Injured Packers QB Rodgers leaves door open for 2017 return

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Aaron Rodgers is recovering from a broken collarbone but the star Green Bay Packers quarterback still hopes to return to the NFL this season.

The play-off chasing Packers were rocked by a serious injury to Rodgers in last month's 23-10 defeat to the Minnesota Vikings.

Rodgers was legally hit by Vikings linebacker Anthony Barr as the 33-year-old three a pass that was dropped by tight end Martellus Bennett.

However, the Super Bowl champion and two-time MVP is not calling time on the 2017 season just yet.

"First of all I want to be healthy, that's the most important thing," Rodgers told reporters on Friday. "But if we're healthy in eight weeks and it would make sense to come back, then I'm going to come back.

"The only reason to come back would be that I'm healed completely. If that doesn't happen in eight weeks, there's not even a conversation." 

Professional athletes are often thought of as real-life superheros, able to come back from even the most gruesome injuries. But they feel vulnerabilities, too, and Rodgers had some early nerves about his injury.

"I spent the first three days after the injury doing a lot of research, not only on where I wanted to get the surgery but remedies to increase healing," Rodgers said.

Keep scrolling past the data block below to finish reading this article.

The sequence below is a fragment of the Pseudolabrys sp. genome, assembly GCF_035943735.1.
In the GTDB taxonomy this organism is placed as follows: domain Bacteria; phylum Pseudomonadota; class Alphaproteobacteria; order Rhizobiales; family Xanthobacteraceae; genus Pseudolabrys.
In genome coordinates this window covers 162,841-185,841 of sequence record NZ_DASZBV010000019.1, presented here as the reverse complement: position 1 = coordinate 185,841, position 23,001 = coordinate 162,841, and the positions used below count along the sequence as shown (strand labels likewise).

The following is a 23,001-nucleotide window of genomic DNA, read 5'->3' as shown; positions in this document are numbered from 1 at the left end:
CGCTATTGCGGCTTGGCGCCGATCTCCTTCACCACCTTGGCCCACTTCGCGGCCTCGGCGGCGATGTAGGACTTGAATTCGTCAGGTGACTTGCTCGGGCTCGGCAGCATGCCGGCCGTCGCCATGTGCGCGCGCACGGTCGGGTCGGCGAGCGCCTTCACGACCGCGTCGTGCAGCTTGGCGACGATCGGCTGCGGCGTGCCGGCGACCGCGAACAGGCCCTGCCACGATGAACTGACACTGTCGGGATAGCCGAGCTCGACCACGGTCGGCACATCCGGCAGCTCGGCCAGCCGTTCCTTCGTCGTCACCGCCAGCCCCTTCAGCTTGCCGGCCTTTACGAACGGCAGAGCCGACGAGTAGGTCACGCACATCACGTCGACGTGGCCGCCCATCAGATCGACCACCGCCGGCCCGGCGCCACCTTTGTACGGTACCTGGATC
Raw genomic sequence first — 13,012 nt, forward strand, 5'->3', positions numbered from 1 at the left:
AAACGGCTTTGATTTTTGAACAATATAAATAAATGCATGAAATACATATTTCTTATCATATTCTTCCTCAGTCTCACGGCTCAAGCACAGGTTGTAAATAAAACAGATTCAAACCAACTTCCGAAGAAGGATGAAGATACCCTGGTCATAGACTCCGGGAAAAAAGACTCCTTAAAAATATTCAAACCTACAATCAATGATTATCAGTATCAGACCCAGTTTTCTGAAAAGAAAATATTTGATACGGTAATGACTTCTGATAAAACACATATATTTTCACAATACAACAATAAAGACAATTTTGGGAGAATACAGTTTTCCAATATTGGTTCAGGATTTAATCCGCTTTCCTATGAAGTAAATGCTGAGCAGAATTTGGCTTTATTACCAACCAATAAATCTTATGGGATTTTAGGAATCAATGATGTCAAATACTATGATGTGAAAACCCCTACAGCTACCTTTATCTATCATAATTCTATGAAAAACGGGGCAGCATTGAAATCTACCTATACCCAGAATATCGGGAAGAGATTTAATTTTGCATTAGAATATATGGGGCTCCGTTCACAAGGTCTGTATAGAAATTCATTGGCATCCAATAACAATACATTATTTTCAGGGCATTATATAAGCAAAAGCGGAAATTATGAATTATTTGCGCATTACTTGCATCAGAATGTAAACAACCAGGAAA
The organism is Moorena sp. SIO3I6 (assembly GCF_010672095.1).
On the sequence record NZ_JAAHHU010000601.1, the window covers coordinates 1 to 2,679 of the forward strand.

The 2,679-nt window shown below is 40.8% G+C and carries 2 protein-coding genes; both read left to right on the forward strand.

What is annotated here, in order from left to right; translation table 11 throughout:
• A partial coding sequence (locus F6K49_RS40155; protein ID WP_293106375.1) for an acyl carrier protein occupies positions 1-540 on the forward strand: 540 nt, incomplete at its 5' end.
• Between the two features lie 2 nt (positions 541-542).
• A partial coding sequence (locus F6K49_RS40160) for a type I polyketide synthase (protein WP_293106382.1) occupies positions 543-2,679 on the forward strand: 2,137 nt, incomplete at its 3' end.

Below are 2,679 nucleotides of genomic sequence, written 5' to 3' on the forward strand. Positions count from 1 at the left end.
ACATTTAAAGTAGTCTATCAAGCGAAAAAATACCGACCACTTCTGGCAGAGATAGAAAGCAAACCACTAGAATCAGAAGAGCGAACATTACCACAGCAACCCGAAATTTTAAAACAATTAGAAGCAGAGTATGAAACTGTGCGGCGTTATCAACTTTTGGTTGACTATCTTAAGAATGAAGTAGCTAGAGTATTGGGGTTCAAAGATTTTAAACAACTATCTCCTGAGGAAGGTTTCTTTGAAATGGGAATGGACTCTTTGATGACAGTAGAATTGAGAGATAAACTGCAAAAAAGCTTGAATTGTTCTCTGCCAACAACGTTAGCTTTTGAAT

"And obviously I have a lot of down time now, a lot of rabbit holes I can go down as far as healing and alternative ways of increasing that time that are obviously natural, legal and safe.

"But ultimately it comes down to blood flow to that area and how fast it lays down some bone there."

Rodgers had 13 touchdowns and just three interceptions before sustaining his injury.

He was also completing over 66 per cent of his passes with a 103.2 QB rating. He believes he can practice again this season, but his arm's mobility is currently his biggest concern.

"The biggest thing right now is range of motion and strength, which ultimately won't be the issues as we get to the end of this season," Rodgers said.

"It will be the bone healing. But there is a timeline. I believe I can practice in six weeks based on the schedule. So if I'm at a place at that point healing-wise and ability to throw, then I'll be out there. And if I'm not, I won't."